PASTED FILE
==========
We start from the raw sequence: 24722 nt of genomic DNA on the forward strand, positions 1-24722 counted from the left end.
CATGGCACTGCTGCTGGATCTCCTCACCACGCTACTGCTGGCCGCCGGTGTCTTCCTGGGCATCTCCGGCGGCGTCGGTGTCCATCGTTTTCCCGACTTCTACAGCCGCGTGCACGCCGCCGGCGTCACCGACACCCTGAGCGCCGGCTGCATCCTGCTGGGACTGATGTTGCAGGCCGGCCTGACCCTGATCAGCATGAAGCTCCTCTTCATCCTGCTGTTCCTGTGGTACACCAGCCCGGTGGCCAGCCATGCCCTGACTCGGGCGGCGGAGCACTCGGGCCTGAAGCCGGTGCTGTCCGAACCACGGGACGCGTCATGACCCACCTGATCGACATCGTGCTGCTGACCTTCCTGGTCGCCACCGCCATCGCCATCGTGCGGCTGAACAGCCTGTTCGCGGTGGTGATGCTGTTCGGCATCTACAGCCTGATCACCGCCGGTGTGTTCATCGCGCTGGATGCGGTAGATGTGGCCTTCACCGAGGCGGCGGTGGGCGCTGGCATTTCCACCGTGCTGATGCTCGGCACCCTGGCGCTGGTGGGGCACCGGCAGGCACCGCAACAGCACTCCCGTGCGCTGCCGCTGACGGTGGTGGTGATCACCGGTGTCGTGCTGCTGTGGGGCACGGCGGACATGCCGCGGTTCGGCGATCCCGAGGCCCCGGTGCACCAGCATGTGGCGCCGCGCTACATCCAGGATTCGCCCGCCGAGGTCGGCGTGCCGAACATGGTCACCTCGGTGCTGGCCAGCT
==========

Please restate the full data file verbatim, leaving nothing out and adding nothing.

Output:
We start from the raw sequence: 24722 nt of genomic DNA on the forward strand, positions 1-24722 counted from the left end.
CATGGCACTGCTGCTGGATCTCCTCACCACGCTACTGCTGGCCGCCGGTGTCTTCCTGGGCATCTCCGGCGGCGTCGGTGTCCATCGTTTTCCCGACTTCTACAGCCGCGTGCACGCCGCCGGCGTCACCGACACCCTGAGCGCCGGCTGCATCCTGCTGGGACTGATGTTGCAGGCCGGCCTGACCCTGATCAGCATGAAGCTCCTCTTCATCCTGCTGTTCCTGTGGTACACCAGCCCGGTGGCCAGCCATGCCCTGACTCGGGCGGCGGAGCACTCGGGCCTGAAGCCGGTGCTGTCCGAACCACGGGACGCGTCATGACCCACCTGATCGACATCGTGCTGCTGACCTTCCTGGTCGCCACCGCCATCGCCATCGTGCGGCTGAACAGCCTGTTCGCGGTGGTGATGCTGTTCGGCATCTACAGCCTGATCACCGCCGGTGTGTTCATCGCGCTGGATGCGGTAGATGTGGCCTTCACCGAGGCGGCGGTGGGCGCTGGCATTTCCACCGTGCTGATGCTCGGCACCCTGGCGCTGGTGGGGCACCGGCAGGCACCGCAACAGCACTCCCGTGCGCTGCCGCTGACGGTGGTGGTGATCACCGGTGTCGTGCTGCTGTGGGGCACGGCGGACATGCCGCGGTTCGGCGATCCCGAGGCCCCGGTGCACCAGCATGTGGCGCCGCGCTACATCCAGGATTCGCCCGCCGAGGTCGGCGTGCCGAACATGGTCACCTCGGTGCTGGCCAGCT